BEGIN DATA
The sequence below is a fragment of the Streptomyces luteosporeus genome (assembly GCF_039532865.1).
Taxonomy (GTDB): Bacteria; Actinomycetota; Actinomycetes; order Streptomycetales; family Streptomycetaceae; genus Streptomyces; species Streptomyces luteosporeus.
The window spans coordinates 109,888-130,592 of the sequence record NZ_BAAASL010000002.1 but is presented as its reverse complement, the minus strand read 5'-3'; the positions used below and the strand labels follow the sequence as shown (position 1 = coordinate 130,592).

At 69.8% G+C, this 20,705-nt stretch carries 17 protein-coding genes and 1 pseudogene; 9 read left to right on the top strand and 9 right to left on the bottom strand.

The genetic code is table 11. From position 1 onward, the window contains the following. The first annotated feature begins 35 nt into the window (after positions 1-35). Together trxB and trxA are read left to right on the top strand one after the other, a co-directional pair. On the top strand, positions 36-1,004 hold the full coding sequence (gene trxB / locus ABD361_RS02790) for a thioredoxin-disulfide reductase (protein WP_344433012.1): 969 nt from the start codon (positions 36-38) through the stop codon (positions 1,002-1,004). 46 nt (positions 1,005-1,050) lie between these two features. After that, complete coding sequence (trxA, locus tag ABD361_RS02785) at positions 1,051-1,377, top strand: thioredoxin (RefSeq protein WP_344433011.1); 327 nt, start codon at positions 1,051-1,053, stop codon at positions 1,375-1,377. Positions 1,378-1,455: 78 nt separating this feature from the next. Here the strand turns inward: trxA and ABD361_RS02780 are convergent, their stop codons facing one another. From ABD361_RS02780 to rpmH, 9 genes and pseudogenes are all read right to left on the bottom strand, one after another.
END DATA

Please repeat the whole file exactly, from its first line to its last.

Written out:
The sequence below is a fragment of the Streptomyces luteosporeus genome (assembly GCF_039532865.1).
Taxonomy (GTDB): Bacteria; Actinomycetota; Actinomycetes; order Streptomycetales; family Streptomycetaceae; genus Streptomyces; species Streptomyces luteosporeus.
The window spans coordinates 109,888-130,592 of the sequence record NZ_BAAASL010000002.1 but is presented as its reverse complement, the minus strand read 5'-3'; the positions used below and the strand labels follow the sequence as shown (position 1 = coordinate 130,592).

At 69.8% G+C, this 20,705-nt stretch carries 17 protein-coding genes and 1 pseudogene; 9 read left to right on the top strand and 9 right to left on the bottom strand.

The genetic code is table 11. From position 1 onward, the window contains the following. The first annotated feature begins 35 nt into the window (after positions 1-35). Together trxB and trxA are read left to right on the top strand one after the other, a co-directional pair. On the top strand, positions 36-1,004 hold the full coding sequence (gene trxB / locus ABD361_RS02790) for a thioredoxin-disulfide reductase (protein WP_344433012.1): 969 nt from the start codon (positions 36-38) through the stop codon (positions 1,002-1,004). 46 nt (positions 1,005-1,050) lie between these two features. After that, complete coding sequence (trxA, locus tag ABD361_RS02785) at positions 1,051-1,377, top strand: thioredoxin (RefSeq protein WP_344433011.1); 327 nt, start codon at positions 1,051-1,053, stop codon at positions 1,375-1,377. Positions 1,378-1,455: 78 nt separating this feature from the next. Here the strand turns inward: trxA and ABD361_RS02780 are convergent, their stop codons facing one another. From ABD361_RS02780 to rpmH, 9 genes and pseudogenes are all read right to left on the bottom strand, one after another.